Study to shew thyself approved unto God, a workman that needeth not to be ashamed, rightly dividing the word of truth. 2 Tim. 2:15

King James AV1611


Mystery of The Ages
Mystery of The Ages© -is a book written by Dr. James Modlish
-reprinted here with the author's permission-


INTRODUCTION: The craving of the Jews for a visible, literal head was a revolt against divine sovereignty. Enamored of the pomp and glory of surrounding kings and nations, Israel wanted royalty of its own. God, however, never intended His people to be the subjects of an earthly ruler, but "a kingdom of priests" and "a holy nation" with Himself as their King (Ex. 19:6; I Pet. 2:9). Thus the nation's rejection of Jehovah as their King evidenced a total absence of confidence in God. Was not His presence in their midst a sufficient guarantee that their safety and provision would be amply secured?

But the demand of the people, "Make us a king to judge us like all the nations" (I Sam. 8), was a distinct and positive rejection of God and His reign, and a step fraught with serious consequences for them. In His grace and mercy, God turned their sin into an occasion to further His purpose in royalty to be realized in Christ - God's ultimate resource in blessings for all men and creation. "Thus the reign of Saul was no part of Jehovah's purpose, although an integral part of His plan."

It was God's purpose to give His people a visible kingdom as predicted by Moses (Deut. 17:14,15). When Israel requested a king, Samuel alluded to Moses' direction (I Sam. 10:24).

God's explicit promise was ever before the people, "Kings...shall be of Sarah" (Gen. 17:16). Other allusions to kings can be found in (Gen. 36:31; Num. 24:17; Deut. 28:36).

It was not the nation's desire for a king, but the spirit of their request that was wrong. Samuel, God's appointed leader, was set aside under the pretext, "thou art old," after having directed the affairs of the people for 35 years. Such rejection coupled with impatience added to the sin of their request. They lost sight of the fact that God was their King, so in anger He gave them one after their own heart (Hos. 13:10,11). Voltaire once said, "Heaven often gives kings in its vengeance.

I. THE PEOPLE'S CHOICE (I Sam. 9; 11:13-21; 2 Sam. 1; 21:1:1-9)

Saul, the son of Kish, represented the insignificant tribe of Benjamin, as did his name sake of the New Testament (Acts 7:58; Phil. 3:5). Thus, Saul is the most distinguished name in the genealogies of the tribe of Benjamin. The Old Testament Saul became a king after man's heart, as David became king after God's heart (I Sam. 13:14; Acts 13:22), and his history is typical of the sin and rejection of the Jews, and of God raising up sons unto Abraham from among the Gentiles (Matt. 3:8-10).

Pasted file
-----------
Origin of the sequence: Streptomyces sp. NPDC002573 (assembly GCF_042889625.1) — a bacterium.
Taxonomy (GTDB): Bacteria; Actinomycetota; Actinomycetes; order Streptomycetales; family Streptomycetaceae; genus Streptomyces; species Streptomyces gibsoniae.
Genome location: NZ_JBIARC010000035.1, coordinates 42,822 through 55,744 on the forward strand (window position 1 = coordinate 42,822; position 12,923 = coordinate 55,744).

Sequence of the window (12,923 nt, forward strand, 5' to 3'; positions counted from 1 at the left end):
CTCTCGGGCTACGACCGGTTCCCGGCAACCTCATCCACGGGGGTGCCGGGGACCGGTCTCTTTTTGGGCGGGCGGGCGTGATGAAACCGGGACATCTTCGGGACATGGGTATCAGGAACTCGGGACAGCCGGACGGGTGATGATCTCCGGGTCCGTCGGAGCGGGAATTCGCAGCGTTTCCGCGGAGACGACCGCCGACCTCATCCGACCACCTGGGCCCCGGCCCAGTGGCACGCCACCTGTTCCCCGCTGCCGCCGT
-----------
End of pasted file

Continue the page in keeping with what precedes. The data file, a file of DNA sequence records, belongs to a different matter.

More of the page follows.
Saul's life was characterized by self-pride (I Chronicles 10:13), self-will (I Chron. 10:13; Prov. 10:8, 13:1) and self-aid (I Chron. 10:13).

II. ISH-BOSHETH (I Chron. 8:33, 9:39; 2 Sam. 2:8-12; 3:7-15; 4)

Although a usurper, nevertheless Ish-bosheth reigned over Israel for two years, and therefore deserves a place in our study of Bible royalty. His name, occurring some 13 times in (2 Sam.) was originally Esh-baal (I Chron. 8:33; 9:39), in contempt of Baal, from some connection of the family with whom he had been named. He was the youngest of Saul's four sons.

III. DAVID (I Sam. 16-31; 2 Sam. 1-25; I Kings 1-11; I Chron. 2,3,10-29)

David - a type of Christ

The book of Ruth contains the origin of David's family and his descent from Judah (4:18; with Gen. 38:29; Matt. 1:3-6; Lk. 1:32). His name occurs some 1120 times in scripture, and because he is the greatest personal type of Christ, his name is given to Him (Isa. 55:3; Jer.. 30:9; Eze. 34:23; Hos. 3:5). Under the title of David, the Messiah is spoken of as the person in whom all the promises made to David are fulfilled (Eze. 34:23; 37:24; I Kings 11:36).

David is the only king to be born in Bethlehem, the Saviour's birthplace.

David is called "the Lord's anointed" (2 Sam. 19:21; 23:1) and a threefold anointing to kingship was his:

  1. By Samuel privately (I Sam. 16:13).

  2. By his own tribe, Judah (2 Sam. 2:4).

  3. By all of Israel (2 Sam. 5:2-3).

He was thirty years old when he began to reign and he reigned 40 years, over Judah for 7 years, over all Israel for 33 years. He had to wait for the fulfillment of God's promise to be king over all Israel for seven and one-half years. When ultimately all the tribes recognized David as their king they made a "league" with him and at Hebron he received his official coronation. God is not so slow in fulfilling His promises as men are apt to think.

IV. SOLOMON (2 Sam. 12:24,25; I Kings 1-11; I Chron. 22-23:1; 28-29; 2 Chron. 1-9)

Solomon - a type of the Millennial kingdom. Solomon, "the king and the king's son" (Ps. 72:1), was David's second child by Bathsheba, and one upon whom God bestowed such royal majesty as had not been on any king before, or after him, in Israel (I Chron. 29:20-25). When he succeeded his father he was "young and tender," perhaps about 20 years of age, and reigned for 40 years. Dr. Wm. Graham Scroggie speaks of Solomon as "a strange character that may be regarded in a threefold way, personally, officially and typically.

Viewed personally, he was characterized by wisdom and wickedness: greatly gifted intellectually, he was very weak ethically. His mind and his morals were not on the same level. Viewed officially, his great work was twofold, the material development of the kingdom, and the erection of the Temple. Viewed typically, it is not difficult to see an anticipation of Christ's Millennial Kingdom, when, after the extirpation of all His foes, there will be peace".


With the death of King Solomon the kingdom of Israel was torn in parts, and the division was principally due to the idolatrous disloyalty of the nation, for which sin both sections of the kingdom were plagued and ultimately swept into captivity, Israel to Assyria in 721 B.C. and Judah to Babylon in 586 B.C. So long as the strong, autocratic and wise Solomon and his advisors were at the helm, various rebellious tendencies dared not assert themselves, but after the king's decease, catastrophe came.

The division of the kingdom into two unequal parts also had its rise in Solomon's adultery and idolatry. Because of his departure from the worship of the true God, the judgment went forth: "I will surely rend the kingdom from thee, and will give it to thy servant... Howbeit I will not rend away all the kingdom but will give one tribe to thy son for David my servant's sake and for Jerusalem's sake which I have chosen." (I Kings 11:11-13) Thus the division was appointed by God as chastisement upon the house of David for the idolatries imported by Solomon's wives and for the way such a contagion had spread to the whole mass of people.